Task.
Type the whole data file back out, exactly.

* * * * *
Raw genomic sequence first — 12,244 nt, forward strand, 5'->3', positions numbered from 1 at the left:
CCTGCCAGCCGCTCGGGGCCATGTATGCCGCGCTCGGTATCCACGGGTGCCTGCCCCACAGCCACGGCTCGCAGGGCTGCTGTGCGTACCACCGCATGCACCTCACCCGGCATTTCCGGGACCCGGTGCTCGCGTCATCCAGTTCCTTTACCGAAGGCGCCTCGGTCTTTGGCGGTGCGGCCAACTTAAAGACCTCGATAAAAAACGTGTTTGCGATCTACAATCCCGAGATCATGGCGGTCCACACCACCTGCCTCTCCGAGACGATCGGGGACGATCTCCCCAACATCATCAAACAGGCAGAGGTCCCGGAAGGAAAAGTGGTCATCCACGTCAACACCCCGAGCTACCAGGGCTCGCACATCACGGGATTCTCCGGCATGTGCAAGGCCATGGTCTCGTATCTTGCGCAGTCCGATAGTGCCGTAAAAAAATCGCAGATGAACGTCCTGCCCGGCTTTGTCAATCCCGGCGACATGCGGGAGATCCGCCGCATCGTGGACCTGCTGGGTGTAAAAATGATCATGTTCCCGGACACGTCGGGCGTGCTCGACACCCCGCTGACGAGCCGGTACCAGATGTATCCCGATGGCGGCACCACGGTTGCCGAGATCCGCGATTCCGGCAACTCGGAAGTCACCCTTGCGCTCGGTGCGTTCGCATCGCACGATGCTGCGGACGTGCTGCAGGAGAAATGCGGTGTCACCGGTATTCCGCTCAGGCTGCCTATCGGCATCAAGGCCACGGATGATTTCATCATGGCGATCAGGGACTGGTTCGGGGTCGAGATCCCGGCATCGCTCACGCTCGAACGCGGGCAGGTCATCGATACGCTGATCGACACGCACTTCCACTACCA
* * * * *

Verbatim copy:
Raw genomic sequence first — 12,244 nt, forward strand, 5'->3', positions numbered from 1 at the left:
CCTGCCAGCCGCTCGGGGCCATGTATGCCGCGCTCGGTATCCACGGGTGCCTGCCCCACAGCCACGGCTCGCAGGGCTGCTGTGCGTACCACCGCATGCACCTCACCCGGCATTTCCGGGACCCGGTGCTCGCGTCATCCAGTTCCTTTACCGAAGGCGCCTCGGTCTTTGGCGGTGCGGCCAACTTAAAGACCTCGATAAAAAACGTGTTTGCGATCTACAATCCCGAGATCATGGCGGTCCACACCACCTGCCTCTCCGAGACGATCGGGGACGATCTCCCCAACATCATCAAACAGGCAGAGGTCCCGGAAGGAAAAGTGGTCATCCACGTCAACACCCCGAGCTACCAGGGCTCGCACATCACGGGATTCTCCGGCATGTGCAAGGCCATGGTCTCGTATCTTGCGCAGTCCGATAGTGCCGTAAAAAAATCGCAGATGAACGTCCTGCCCGGCTTTGTCAATCCCGGCGACATGCGGGAGATCCGCCGCATCGTGGACCTGCTGGGTGTAAAAATGATCATGTTCCCGGACACGTCGGGCGTGCTCGACACCCCGCTGACGAGCCGGTACCAGATGTATCCCGATGGCGGCACCACGGTTGCCGAGATCCGCGATTCCGGCAACTCGGAAGTCACCCTTGCGCTCGGTGCGTTCGCATCGCACGATGCTGCGGACGTGCTGCAGGAGAAATGCGGTGTCACCGGTATTCCGCTCAGGCTGCCTATCGGCATCAAGGCCACGGATGATTTCATCATGGCGATCAGGGACTGGTTCGGGGTCGAGATCCCGGCATCGCTCACGCTCGAACGCGGGCAGGTCATCGATACGCTGATCGACACGCACTTCCACTACCA